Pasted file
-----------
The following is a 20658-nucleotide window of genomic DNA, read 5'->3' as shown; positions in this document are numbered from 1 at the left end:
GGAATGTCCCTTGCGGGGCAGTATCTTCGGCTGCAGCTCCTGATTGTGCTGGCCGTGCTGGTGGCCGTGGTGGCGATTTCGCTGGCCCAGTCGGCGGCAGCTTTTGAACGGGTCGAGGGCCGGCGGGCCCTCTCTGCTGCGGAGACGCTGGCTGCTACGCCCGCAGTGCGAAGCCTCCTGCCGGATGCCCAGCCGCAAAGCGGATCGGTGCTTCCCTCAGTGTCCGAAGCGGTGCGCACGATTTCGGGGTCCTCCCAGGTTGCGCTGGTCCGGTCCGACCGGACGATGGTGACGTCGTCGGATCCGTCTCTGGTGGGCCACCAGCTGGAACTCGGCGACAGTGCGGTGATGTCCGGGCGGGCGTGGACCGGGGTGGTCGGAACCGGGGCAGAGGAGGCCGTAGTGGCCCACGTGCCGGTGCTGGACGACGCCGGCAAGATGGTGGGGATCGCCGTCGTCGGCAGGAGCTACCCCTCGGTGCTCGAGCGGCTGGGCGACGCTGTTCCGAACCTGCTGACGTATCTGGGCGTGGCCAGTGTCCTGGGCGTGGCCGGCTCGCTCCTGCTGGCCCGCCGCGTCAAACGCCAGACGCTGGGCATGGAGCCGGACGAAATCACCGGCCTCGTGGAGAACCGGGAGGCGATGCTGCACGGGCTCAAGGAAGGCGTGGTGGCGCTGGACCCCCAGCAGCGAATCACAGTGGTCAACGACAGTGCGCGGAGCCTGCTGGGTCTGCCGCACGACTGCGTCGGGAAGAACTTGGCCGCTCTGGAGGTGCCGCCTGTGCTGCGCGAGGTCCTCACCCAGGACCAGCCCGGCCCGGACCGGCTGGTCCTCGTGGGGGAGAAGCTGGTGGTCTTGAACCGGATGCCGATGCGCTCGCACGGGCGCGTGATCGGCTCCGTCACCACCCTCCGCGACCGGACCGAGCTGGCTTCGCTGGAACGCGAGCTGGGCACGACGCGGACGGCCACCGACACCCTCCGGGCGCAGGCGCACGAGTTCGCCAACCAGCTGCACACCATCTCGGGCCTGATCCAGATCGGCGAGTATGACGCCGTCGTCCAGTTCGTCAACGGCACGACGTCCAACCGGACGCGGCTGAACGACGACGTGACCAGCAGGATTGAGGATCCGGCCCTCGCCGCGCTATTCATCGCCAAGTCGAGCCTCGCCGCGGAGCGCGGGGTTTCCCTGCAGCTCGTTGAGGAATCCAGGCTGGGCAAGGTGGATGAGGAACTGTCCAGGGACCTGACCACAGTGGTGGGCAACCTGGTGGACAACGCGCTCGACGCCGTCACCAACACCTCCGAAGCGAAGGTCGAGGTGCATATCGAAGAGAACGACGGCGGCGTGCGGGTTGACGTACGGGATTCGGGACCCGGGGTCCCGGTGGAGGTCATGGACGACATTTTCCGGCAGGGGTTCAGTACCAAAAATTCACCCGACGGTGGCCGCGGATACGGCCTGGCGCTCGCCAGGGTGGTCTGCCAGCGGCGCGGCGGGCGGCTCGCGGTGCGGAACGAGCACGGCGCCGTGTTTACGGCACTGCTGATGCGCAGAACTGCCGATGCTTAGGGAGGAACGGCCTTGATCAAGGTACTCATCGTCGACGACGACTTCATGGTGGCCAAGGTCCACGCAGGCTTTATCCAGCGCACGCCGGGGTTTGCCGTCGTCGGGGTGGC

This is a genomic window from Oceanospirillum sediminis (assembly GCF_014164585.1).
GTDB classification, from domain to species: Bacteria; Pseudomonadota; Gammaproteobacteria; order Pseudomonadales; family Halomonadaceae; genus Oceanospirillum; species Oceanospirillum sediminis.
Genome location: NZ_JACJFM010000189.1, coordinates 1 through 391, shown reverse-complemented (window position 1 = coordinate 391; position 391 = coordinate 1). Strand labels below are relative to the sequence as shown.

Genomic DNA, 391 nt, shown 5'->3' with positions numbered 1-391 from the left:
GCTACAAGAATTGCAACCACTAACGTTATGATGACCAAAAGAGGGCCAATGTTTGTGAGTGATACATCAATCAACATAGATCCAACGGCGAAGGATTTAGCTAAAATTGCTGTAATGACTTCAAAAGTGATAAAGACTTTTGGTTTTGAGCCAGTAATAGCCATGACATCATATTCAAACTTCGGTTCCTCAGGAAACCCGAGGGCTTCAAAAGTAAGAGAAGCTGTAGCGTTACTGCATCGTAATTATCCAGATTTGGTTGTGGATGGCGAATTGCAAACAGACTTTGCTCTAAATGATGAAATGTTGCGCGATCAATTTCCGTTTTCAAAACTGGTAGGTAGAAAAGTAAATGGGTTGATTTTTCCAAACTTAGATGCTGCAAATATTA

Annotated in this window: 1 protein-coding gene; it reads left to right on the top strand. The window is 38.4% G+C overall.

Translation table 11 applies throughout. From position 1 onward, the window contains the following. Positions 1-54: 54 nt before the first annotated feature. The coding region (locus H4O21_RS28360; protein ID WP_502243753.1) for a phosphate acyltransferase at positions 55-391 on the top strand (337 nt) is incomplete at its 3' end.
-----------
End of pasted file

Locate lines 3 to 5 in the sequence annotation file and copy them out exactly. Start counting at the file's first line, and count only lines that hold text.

This is a genomic window from Oceanospirillum sediminis (assembly GCF_014164585.1).
GTDB classification, from domain to species: Bacteria; Pseudomonadota; Gammaproteobacteria; order Pseudomonadales; family Halomonadaceae; genus Oceanospirillum; species Oceanospirillum sediminis.
Genome location: NZ_JACJFM010000189.1, coordinates 1 through 391, shown reverse-complemented (window position 1 = coordinate 391; position 391 = coordinate 1). Strand labels below are relative to the sequence as shown.